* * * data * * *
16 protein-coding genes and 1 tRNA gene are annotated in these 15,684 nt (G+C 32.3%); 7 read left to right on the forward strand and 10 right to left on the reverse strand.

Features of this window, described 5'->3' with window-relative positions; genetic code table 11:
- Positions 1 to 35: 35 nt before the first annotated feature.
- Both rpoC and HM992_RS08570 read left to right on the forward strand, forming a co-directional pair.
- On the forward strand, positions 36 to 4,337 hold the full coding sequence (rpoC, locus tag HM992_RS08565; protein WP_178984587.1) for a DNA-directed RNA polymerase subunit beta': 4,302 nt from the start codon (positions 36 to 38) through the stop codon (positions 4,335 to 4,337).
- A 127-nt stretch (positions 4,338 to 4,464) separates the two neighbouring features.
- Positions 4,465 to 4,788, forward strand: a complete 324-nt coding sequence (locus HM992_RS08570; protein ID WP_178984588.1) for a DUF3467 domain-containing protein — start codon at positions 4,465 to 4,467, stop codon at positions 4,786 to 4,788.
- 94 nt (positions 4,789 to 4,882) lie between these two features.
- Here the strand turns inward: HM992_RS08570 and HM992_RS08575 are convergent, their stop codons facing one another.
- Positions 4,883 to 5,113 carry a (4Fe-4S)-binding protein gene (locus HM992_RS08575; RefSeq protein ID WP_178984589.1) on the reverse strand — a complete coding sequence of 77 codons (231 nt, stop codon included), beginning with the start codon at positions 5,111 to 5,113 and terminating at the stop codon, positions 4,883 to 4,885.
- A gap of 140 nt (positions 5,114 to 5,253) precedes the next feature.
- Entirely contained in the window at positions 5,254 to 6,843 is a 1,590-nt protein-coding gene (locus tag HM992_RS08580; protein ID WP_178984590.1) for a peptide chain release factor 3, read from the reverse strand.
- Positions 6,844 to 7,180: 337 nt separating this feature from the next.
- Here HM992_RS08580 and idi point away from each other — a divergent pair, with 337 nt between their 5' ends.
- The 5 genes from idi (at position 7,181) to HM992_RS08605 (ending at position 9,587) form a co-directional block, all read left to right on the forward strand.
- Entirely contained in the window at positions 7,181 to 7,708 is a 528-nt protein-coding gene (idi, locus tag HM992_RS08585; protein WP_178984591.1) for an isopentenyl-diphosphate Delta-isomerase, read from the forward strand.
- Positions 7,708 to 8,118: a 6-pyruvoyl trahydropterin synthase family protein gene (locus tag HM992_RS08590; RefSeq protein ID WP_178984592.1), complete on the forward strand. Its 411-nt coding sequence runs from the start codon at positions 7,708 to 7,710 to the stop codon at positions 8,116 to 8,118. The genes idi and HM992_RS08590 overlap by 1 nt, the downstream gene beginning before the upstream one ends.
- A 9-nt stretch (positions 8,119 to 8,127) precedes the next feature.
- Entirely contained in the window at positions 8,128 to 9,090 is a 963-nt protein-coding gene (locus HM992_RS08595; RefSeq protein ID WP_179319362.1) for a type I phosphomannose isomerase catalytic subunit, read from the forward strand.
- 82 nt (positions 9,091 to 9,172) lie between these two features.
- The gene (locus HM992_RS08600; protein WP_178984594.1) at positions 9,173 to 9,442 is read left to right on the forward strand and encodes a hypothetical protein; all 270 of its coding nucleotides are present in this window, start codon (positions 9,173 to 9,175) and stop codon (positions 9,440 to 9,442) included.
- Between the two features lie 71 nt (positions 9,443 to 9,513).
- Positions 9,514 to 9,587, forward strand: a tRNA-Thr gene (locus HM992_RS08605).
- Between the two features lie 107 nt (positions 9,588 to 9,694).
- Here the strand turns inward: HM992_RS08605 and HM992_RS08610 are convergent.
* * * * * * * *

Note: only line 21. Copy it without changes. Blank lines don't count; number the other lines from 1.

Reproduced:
- The gene (locus HM992_RS08600; protein WP_178984594.1) at positions 9,173 to 9,442 is read left to right on the forward strand and encodes a hypothetical protein; all 270 of its coding nucleotides are present in this window, start codon (positions 9,173 to 9,175) and stop codon (positions 9,440 to 9,442) included.